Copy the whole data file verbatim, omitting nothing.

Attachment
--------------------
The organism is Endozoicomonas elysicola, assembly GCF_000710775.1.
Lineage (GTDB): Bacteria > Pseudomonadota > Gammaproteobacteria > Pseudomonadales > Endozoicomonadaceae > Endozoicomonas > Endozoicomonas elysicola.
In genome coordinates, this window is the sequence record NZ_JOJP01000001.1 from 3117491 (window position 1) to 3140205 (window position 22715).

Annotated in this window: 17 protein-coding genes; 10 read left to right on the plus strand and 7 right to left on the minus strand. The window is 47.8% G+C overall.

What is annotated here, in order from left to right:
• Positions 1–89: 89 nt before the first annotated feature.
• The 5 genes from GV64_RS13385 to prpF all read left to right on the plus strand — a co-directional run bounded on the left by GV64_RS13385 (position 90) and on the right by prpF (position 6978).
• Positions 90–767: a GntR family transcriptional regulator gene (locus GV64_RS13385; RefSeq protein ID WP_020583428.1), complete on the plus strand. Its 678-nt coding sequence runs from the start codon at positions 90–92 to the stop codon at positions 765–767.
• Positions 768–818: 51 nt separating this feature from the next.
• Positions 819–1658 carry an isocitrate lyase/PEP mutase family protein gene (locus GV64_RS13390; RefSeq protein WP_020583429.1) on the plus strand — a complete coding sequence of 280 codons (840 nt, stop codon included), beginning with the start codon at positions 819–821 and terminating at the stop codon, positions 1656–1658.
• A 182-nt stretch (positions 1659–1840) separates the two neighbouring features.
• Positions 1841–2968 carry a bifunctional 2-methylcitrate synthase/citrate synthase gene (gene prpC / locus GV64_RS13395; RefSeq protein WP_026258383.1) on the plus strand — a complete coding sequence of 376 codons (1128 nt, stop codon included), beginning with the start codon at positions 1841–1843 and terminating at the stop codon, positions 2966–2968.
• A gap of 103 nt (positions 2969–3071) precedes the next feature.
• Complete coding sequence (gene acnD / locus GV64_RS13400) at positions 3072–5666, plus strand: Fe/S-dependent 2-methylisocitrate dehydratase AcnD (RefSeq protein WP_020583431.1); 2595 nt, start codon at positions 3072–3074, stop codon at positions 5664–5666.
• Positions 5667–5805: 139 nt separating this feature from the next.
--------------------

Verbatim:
The organism is Endozoicomonas elysicola, assembly GCF_000710775.1.
Lineage (GTDB): Bacteria > Pseudomonadota > Gammaproteobacteria > Pseudomonadales > Endozoicomonadaceae > Endozoicomonas > Endozoicomonas elysicola.
In genome coordinates, this window is the sequence record NZ_JOJP01000001.1 from 3117491 (window position 1) to 3140205 (window position 22715).

Annotated in this window: 17 protein-coding genes; 10 read left to right on the plus strand and 7 right to left on the minus strand. The window is 47.8% G+C overall.

What is annotated here, in order from left to right:
• Positions 1–89: 89 nt before the first annotated feature.
• The 5 genes from GV64_RS13385 to prpF all read left to right on the plus strand — a co-directional run bounded on the left by GV64_RS13385 (position 90) and on the right by prpF (position 6978).
• Positions 90–767: a GntR family transcriptional regulator gene (locus GV64_RS13385; RefSeq protein ID WP_020583428.1), complete on the plus strand. Its 678-nt coding sequence runs from the start codon at positions 90–92 to the stop codon at positions 765–767.
• Positions 768–818: 51 nt separating this feature from the next.
• Positions 819–1658 carry an isocitrate lyase/PEP mutase family protein gene (locus GV64_RS13390; RefSeq protein WP_020583429.1) on the plus strand — a complete coding sequence of 280 codons (840 nt, stop codon included), beginning with the start codon at positions 819–821 and terminating at the stop codon, positions 1656–1658.
• A 182-nt stretch (positions 1659–1840) separates the two neighbouring features.
• Positions 1841–2968 carry a bifunctional 2-methylcitrate synthase/citrate synthase gene (gene prpC / locus GV64_RS13395; RefSeq protein WP_026258383.1) on the plus strand — a complete coding sequence of 376 codons (1128 nt, stop codon included), beginning with the start codon at positions 1841–1843 and terminating at the stop codon, positions 2966–2968.
• A gap of 103 nt (positions 2969–3071) precedes the next feature.
• Complete coding sequence (gene acnD / locus GV64_RS13400) at positions 3072–5666, plus strand: Fe/S-dependent 2-methylisocitrate dehydratase AcnD (RefSeq protein WP_020583431.1); 2595 nt, start codon at positions 3072–3074, stop codon at positions 5664–5666.
• Positions 5667–5805: 139 nt separating this feature from the next.